What do throat sweets and heroin substitutes have in common? Not a lot, if you happen to be Reckitt Benckiser boss Rakesh Kapoor.
His plan to de-merge Reckitt’s opiate business from household brands such as Strepsils and Dettol seem eminently sensible on the surface – but could prove more difficult in practice. Analysts suggest a float of Reckitt Benckiser Pharmaceutical (RBP) would value it at around £2.9bn. If Reckitt kept a small stake, it could enjoy both the gains from selling the business and any ongoing success. Pharma is undergoing a vast redrawing of boundaries at present (around $260bn worth of healthcare deals have closed since January, a staggering 220 per cent rise on 2013 according to Mergermarket) so now would be as opportune time as any to carve out the business.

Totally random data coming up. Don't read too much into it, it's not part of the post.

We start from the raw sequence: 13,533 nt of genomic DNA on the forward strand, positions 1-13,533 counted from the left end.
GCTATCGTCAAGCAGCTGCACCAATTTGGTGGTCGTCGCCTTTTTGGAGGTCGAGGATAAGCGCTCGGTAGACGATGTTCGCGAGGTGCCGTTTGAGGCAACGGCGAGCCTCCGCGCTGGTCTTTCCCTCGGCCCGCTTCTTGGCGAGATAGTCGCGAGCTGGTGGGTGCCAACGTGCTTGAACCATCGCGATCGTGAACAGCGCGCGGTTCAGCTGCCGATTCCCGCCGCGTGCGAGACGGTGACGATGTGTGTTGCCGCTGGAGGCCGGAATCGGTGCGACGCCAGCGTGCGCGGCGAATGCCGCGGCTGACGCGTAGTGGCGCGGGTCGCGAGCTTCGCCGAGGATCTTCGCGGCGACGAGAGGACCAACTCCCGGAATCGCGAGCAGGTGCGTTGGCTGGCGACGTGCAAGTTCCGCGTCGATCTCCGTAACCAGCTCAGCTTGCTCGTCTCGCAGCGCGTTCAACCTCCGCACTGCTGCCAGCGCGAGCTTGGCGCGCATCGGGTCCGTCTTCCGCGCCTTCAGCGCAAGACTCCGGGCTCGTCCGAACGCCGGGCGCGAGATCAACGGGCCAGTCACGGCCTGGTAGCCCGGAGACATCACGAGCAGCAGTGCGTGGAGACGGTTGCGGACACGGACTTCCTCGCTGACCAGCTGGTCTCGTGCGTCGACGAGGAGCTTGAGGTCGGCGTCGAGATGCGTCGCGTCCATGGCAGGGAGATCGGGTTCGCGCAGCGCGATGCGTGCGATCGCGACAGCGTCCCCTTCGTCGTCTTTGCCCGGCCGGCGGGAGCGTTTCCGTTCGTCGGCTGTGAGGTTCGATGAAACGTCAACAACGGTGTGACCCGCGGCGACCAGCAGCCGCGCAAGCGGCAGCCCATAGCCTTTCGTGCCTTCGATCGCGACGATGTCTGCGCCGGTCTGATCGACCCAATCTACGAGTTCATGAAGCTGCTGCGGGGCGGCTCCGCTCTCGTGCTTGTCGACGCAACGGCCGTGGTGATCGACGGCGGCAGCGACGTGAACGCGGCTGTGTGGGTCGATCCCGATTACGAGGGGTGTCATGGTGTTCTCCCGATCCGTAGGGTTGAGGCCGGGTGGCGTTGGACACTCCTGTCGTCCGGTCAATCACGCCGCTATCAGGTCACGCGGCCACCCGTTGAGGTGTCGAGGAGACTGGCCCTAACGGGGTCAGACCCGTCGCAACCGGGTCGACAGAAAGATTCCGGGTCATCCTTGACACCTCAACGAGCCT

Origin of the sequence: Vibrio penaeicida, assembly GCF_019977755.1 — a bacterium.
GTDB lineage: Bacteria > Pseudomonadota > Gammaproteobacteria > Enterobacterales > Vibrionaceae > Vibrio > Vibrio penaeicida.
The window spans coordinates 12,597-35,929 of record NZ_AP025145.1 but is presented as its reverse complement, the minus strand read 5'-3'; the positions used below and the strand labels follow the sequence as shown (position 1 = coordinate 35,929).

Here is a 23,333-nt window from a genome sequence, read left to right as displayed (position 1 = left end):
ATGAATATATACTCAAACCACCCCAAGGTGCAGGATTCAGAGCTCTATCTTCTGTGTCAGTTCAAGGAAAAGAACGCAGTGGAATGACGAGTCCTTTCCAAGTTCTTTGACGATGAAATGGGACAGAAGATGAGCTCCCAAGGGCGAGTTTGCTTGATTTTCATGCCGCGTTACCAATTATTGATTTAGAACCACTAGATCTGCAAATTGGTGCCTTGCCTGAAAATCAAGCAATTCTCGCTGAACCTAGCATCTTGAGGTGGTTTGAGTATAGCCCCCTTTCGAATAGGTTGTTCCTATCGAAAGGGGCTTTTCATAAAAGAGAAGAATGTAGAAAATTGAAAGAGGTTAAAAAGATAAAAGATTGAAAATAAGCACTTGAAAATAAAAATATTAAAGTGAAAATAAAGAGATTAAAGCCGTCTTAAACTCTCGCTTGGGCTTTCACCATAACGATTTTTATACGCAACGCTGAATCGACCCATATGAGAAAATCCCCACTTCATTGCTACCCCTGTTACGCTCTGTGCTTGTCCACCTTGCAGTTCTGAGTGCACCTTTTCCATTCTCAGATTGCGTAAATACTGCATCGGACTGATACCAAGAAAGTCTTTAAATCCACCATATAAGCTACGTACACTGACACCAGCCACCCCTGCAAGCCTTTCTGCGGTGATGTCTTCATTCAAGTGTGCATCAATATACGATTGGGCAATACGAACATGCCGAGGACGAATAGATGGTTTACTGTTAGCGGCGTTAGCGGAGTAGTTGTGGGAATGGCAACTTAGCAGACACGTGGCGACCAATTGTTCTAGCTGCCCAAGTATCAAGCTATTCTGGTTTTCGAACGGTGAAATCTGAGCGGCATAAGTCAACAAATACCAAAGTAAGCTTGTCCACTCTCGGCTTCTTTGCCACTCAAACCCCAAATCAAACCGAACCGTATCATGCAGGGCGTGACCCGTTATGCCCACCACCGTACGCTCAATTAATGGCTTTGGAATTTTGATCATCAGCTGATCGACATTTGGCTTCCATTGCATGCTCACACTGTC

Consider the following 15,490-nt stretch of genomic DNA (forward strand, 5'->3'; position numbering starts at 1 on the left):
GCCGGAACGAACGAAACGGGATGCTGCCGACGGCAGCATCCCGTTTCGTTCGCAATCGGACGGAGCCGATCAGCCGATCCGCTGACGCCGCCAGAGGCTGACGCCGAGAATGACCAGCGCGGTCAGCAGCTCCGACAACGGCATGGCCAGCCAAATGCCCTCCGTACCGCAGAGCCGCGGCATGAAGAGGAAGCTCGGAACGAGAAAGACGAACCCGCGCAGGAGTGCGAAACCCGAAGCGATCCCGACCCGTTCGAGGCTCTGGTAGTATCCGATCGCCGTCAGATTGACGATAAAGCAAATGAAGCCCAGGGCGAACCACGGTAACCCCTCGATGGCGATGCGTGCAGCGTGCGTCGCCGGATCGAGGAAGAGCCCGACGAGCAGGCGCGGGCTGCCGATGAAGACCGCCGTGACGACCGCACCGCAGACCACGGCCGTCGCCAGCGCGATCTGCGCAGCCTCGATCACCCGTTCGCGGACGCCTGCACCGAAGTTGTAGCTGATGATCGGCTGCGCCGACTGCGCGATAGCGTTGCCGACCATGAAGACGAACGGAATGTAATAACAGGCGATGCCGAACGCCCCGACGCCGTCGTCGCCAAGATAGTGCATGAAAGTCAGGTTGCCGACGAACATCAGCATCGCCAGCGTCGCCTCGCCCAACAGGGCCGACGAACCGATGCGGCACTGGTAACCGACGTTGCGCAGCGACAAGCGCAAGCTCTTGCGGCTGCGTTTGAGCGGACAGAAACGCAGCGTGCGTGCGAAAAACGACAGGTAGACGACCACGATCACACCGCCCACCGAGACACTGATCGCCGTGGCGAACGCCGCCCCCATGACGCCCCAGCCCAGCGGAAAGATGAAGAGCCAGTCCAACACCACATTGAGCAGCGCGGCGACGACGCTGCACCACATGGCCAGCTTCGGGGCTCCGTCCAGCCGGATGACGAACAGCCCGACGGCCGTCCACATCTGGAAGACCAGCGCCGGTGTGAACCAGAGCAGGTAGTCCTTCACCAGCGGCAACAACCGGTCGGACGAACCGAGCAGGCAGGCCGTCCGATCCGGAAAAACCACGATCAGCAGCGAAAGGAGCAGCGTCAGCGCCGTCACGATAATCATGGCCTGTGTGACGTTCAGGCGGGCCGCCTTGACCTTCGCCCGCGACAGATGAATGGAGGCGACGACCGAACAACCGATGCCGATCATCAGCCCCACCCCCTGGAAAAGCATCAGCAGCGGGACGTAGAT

But there are high hurdles here. The business is not as robust as it once was, because RBP’s main source of revenue is heroin substitute Suboxone, which lost its patent protection in 2009. Adjusted operating profits at the group fell from £536m in 2012 to £428m last year. The pursuit of a capital markets solution also comes after the group failed to find a trade buyer for the unit. This could embody deeper concerns about the future earnings growth potential of the group, which stock market investors will no doubt share.
Kapoor’s ambition to split the pharma business makes sense – but it will be easier said than done.